Ma has made some cookies for her two children and is now trying to wash the kitchen floor. There are twelve cookies -- six apiece-- and the children think they look and smell as good as Grandma's, but "no one makes cookies like Grandma". That phrase is repeated throughout the book, as is "the doorbell rang" as more and more children enter to share the cookies (tracking up the floor as they come.) Eventually the children only have one cookie apiece and the doorbell rings yet again. However, this time it's Grandma with a big tray of cookies, which is perfect because no one makes cookies like Grandma.
This is one of those picture books that practically begs to be included in the math program. We've got pattern, problem solving, computation and data gathering for starters. The book is full of visual and verbal patterns. The children seem well conditioned to share their bounty so the computing of how many cookies apiece changes as the other children enter the picture and that, of course, involves problem solving. Since the number of cookies and the number of children is left to the reader, data gathering becomes necessary.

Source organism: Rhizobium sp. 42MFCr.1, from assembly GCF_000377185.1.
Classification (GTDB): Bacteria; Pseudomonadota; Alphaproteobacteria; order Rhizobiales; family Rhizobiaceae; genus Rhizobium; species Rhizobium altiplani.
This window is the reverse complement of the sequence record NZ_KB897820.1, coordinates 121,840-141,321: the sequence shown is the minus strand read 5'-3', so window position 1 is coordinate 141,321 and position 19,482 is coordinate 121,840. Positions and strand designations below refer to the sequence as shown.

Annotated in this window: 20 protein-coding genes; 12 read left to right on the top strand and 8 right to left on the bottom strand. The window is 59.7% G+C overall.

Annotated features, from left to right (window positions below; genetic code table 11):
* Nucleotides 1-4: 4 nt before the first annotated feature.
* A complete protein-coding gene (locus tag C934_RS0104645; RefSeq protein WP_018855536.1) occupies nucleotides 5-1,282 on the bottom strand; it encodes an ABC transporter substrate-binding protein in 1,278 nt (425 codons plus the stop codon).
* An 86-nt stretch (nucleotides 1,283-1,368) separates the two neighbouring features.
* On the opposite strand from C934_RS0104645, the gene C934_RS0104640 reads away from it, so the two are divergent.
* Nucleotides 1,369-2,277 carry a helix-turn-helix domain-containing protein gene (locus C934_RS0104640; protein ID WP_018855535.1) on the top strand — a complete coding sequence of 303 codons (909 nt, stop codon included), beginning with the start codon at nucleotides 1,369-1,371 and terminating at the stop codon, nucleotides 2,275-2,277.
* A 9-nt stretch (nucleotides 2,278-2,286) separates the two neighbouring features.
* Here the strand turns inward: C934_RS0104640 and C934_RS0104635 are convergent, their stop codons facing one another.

Much of the action in the illustrations goes beyond that mentioned in the text -- Ma's attempt to keep the floor clean, for instance. In fact, readers may notice that the increasing dismay on the faces of both Ma and her children is caused by two different factors: the cookies and the kitchen floor.
Subscribe to our Free Email Newsletter.
In Times Past
by Carol Hurst and Rebecca Otis
Integrating US History with Literature in Grades 3-8.
Enliven your US History curriculum!
Teach US History using great kids books.